FIG. 14 illustrates a method of steering reflected light according to one embodiment of this disclosure;

FIG. 15 illustrates a spatial light modulator with an individually-addressed pixel array surrounded by a group-addressed pixel array having a higher spatial frequency than the individually-addressed pixel array; and

FIG. 16 is a block diagram depicting physical components that may be utilized to realize the herein disclosed SLM's according to an exemplary embodiment.

DETAILED DESCRIPTION

The present application relates to optical phase modulation. More specifically, but without limitation, the present disclosure relates to individually-addressed reflective phase modulation pixels and group-addressed pixels of an SLM (or “border pixels”), where the group-addressed pixels have a higher spatial frequency than that of the individually-address pixels.

The word “exemplary” is used herein to mean “serving as an example, instance, or illustration.” Any embodiment described herein as “exemplary” is not necessarily to be construed as preferred or advantageous over other embodiments.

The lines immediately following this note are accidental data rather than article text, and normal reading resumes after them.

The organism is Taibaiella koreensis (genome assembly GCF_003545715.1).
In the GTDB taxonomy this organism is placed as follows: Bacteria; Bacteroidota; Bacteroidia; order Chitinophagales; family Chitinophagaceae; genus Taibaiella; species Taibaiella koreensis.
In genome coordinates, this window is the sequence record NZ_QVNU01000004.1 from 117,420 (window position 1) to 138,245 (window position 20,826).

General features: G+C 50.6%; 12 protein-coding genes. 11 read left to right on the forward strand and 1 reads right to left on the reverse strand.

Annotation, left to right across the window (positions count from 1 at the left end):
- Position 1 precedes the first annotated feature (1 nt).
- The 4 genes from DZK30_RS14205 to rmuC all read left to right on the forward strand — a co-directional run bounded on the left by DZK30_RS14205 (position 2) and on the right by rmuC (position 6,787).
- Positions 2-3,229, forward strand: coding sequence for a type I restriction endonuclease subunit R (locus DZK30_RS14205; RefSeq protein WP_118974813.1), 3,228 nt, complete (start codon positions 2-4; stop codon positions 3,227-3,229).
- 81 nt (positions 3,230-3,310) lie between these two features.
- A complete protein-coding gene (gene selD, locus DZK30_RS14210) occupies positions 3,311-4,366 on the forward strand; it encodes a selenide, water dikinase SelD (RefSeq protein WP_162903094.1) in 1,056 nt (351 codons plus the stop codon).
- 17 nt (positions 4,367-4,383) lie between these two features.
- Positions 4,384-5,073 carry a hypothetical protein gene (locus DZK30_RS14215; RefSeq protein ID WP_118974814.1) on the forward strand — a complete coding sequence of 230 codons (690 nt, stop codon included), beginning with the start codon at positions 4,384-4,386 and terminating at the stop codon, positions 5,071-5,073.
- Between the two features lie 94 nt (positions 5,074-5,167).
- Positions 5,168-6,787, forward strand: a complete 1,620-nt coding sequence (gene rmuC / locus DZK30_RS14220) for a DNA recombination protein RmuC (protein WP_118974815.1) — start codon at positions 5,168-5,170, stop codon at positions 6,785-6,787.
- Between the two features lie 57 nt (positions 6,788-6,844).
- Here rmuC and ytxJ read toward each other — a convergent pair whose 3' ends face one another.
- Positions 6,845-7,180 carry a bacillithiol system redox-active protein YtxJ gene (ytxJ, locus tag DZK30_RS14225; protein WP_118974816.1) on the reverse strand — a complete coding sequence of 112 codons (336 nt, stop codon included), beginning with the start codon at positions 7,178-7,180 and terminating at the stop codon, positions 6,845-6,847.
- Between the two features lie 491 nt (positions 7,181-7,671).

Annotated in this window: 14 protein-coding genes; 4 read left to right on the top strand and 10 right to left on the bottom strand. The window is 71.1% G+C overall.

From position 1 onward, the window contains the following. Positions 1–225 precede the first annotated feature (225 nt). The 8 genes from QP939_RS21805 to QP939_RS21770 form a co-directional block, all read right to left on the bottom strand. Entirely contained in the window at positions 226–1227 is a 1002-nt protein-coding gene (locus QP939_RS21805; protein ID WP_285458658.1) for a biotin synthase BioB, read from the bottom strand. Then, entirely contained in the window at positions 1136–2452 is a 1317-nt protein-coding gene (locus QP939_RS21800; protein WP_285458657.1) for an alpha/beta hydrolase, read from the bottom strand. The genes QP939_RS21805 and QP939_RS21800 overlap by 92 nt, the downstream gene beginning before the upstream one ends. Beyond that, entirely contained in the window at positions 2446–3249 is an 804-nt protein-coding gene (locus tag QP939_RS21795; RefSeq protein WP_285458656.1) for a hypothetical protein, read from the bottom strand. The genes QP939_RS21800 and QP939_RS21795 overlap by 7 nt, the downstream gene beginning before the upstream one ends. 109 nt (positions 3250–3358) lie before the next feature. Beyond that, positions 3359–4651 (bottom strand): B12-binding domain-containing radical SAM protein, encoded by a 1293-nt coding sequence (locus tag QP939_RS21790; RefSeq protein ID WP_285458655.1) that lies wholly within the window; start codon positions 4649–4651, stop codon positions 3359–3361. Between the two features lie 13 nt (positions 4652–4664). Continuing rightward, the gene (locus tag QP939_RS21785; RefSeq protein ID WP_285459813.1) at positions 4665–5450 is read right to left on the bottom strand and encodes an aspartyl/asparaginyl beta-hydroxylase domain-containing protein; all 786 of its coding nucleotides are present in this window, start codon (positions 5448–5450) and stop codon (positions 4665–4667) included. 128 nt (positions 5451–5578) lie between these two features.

Preliminary note: The flowchart and block diagrams in the following Figures illustrate the architecture, functionality, and operation of possible implementations of systems, methods and computer program products according to various embodiments of the present invention. In this regard, each block in the flowchart or block diagrams may represent a module, segment, or portion of code, which comprises one or more executable instructions for implementing the specified logical function(s). It should also be noted that, in some alternative implementations, the functions noted in the block may occur out of the order noted in the figures. For example, two blocks shown in succession may, in fact, be executed substantially concurrently, or the blocks may sometimes be executed in the reverse order, depending upon the functionality involved. It will also be noted that each block of the block diagrams and/or flowchart illustration, and combinations of blocks in the block diagrams and/or flowchart illustration, can be implemented by special purpose hardware-based systems that perform the specified functions or acts, or combinations of special purpose hardware and computer instructions.